combination under each of the four experimental conditions.


In Figure 6


these data are displayed in bar graph form for comparison of experimental


effects.


Student performance measures are grouped according to


experimental condition.


Thus,


the first bar in each set of 10 represents


the data for child one/task one and the last bar in each set of 10

represents the data for child four/task two. When viewed from this


perspective,


performance was superior under the


long wait-time/short


intertrial


interval


condition.


Across students and tasks,


the mean and


median levels of correct responding for this condition were 91% and 92%,


respectively.

intertrial in

Performance 1

condition (x=


The level of correct responding for the


iterval condition was nearly as high


long wait-time/long


(x=88.8%, median=90.0%).


.evels for the short wait-time/short intertrial


:71.8%, median=72.0%)


interval


and the short wait-time/long intertrial


interval condition


(x=66.6%, median=66.0%)


were noticably


lower.


These same data are presented in an alternate format in Figure


In this figure,


experimental conditions are compared separately for each


of the


10 child/task combinations.


Again, maximum levels of correct


responding are seen under the


condition.


long wait-time/short intertrial


This condition resulted in superior performance


interval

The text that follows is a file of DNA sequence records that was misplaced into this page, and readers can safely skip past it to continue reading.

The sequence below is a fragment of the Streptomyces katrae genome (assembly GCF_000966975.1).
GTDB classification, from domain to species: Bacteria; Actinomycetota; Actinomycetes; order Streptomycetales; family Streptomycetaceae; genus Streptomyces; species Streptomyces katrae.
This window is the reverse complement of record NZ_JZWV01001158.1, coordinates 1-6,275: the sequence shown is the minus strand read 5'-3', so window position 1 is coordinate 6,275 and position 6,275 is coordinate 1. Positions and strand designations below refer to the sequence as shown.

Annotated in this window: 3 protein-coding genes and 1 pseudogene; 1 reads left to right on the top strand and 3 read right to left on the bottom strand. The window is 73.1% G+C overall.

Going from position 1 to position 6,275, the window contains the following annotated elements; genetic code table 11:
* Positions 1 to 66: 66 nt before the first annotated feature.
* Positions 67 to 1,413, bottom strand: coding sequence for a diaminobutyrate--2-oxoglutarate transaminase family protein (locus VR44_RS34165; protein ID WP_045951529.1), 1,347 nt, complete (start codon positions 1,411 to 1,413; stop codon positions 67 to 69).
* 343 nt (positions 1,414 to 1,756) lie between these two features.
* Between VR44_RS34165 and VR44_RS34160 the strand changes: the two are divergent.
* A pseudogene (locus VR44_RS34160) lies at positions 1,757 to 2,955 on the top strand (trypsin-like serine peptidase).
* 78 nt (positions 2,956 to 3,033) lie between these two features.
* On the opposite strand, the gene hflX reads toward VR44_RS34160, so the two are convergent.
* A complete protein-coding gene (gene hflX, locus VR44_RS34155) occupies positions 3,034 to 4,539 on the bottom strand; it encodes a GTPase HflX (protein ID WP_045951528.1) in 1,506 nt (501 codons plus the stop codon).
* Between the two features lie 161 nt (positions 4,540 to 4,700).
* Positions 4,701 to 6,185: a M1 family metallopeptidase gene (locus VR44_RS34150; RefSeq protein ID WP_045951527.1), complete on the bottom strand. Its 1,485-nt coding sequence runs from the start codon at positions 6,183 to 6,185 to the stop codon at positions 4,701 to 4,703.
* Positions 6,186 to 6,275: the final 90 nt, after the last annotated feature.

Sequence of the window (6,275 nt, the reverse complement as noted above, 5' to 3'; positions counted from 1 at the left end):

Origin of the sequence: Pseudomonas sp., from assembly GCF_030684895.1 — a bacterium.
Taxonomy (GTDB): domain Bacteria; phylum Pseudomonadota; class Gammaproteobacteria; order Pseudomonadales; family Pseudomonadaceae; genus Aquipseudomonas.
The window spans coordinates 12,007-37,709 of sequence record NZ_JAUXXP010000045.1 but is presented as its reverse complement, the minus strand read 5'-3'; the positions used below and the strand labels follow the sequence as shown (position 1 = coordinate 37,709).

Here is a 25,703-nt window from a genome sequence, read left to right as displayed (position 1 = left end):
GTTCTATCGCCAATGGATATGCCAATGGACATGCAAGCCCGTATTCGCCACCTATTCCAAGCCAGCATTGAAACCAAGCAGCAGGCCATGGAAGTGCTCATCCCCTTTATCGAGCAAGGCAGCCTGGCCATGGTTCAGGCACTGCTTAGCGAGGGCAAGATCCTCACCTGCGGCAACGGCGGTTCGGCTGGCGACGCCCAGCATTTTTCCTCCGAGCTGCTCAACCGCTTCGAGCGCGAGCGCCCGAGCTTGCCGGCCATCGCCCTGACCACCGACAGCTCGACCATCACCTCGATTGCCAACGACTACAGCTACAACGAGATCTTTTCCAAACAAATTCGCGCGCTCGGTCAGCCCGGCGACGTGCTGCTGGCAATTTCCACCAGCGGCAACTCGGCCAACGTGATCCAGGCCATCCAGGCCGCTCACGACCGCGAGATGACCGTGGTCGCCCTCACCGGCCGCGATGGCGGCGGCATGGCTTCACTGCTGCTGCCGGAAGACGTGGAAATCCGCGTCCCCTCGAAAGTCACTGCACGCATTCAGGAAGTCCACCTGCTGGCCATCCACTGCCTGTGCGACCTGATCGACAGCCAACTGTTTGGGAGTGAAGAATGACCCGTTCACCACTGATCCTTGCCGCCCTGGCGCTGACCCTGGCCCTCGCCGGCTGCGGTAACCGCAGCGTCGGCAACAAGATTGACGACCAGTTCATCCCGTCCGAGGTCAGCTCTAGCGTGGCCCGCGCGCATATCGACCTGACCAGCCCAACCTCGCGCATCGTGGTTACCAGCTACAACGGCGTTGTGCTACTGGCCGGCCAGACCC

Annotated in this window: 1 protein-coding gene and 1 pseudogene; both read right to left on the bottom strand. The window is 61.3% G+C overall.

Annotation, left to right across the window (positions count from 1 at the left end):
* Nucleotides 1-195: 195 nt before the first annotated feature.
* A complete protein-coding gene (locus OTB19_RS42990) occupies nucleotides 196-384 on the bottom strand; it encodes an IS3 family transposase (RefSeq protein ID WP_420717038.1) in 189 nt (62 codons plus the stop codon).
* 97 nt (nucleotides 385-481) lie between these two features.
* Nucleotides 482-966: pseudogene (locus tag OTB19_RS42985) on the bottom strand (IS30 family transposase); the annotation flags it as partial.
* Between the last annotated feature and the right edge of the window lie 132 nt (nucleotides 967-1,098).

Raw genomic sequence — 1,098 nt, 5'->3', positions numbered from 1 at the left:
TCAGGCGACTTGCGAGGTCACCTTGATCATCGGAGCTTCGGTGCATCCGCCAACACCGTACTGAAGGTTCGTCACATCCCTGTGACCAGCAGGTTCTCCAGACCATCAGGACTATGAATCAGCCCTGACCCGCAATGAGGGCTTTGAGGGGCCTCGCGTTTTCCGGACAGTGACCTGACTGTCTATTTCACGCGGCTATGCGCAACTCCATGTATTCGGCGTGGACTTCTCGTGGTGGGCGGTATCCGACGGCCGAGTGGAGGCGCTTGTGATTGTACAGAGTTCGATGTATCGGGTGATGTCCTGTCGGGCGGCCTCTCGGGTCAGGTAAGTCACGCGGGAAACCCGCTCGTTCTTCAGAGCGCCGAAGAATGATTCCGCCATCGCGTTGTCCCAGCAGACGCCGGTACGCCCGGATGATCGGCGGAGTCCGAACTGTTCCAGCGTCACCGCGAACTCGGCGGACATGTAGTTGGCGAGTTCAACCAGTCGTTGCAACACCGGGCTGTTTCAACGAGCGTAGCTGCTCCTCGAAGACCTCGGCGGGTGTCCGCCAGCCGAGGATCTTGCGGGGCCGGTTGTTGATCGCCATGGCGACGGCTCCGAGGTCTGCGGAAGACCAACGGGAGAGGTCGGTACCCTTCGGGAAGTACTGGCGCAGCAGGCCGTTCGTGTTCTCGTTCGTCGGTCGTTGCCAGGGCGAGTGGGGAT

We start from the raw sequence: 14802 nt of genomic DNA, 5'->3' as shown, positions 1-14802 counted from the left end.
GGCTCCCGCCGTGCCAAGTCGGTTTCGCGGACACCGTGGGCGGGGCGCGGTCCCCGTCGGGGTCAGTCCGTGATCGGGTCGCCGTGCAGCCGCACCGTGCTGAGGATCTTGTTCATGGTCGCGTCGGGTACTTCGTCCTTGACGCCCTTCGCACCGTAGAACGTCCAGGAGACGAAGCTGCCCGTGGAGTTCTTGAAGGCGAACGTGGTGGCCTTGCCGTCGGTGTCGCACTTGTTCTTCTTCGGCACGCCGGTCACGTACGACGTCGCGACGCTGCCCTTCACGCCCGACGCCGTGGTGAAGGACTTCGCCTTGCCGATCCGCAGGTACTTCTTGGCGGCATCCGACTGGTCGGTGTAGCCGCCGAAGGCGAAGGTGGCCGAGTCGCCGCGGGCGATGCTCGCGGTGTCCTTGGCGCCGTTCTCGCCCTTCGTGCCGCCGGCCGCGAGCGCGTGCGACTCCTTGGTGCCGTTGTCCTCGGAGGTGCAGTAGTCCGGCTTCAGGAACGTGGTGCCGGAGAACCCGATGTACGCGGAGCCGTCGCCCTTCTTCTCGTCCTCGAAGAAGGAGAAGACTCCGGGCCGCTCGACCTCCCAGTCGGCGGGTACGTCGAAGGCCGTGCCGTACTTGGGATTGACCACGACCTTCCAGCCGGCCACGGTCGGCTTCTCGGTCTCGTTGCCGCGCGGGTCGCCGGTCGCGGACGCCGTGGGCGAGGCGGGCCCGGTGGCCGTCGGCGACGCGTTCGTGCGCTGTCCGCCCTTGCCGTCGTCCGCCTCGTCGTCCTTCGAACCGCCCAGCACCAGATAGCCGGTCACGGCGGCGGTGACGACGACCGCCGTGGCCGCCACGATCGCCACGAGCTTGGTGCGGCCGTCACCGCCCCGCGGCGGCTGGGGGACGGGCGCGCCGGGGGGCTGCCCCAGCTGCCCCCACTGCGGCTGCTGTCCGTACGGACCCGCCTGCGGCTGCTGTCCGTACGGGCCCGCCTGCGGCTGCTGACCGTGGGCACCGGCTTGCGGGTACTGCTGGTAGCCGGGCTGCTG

levels for


4 of the


10 child/task combinations


(S1/T2,


S2/T1,


S3/T2,


S4/T1).


long wait-time/long intertrial interval condition resulted in superior


performance for


of the


10 child/task combinations


(S1/T3,


S4/T2).


the remaining four child/task combinations,


correct responding was equally






































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From


every perspective,


student


performance


in this


study


was best


under


under


long


the short


wait-time/short


wait-time/long


intertrial


intertrial


interval


interval


condition


condition.


worst


Data


for these


two conditions


were


plotted


together


comparison


presented


in Figures


through


This


data


display


technique


is the


most


typical


method


for presenting


the results


an alternating


treatments


design


since


the experimental


effects


be directly


compared


within


subjects


on a day


basis.


Trend


lines


these


conditions


show


divergence


with


superior


student


performance


associated


with


the long wait-time/short


intertrial


interval


condition.


cases


(S1/T2,


S4/T1),


students


performed


better


under


the long


wait-time/short


intertrial


interval


condition


every


study.


an additional


cases


(SI/T1


S3/T2)


performance


under


the long


wait-time/short


to performance


intertrial


under


interval


the short


condition


wait-time/long


was


superior


intertrial


or equal


interval


condition


every


the study.


Further


analysis


of these


data


across


children


tasks


revealed


that


on 97 of the 134 days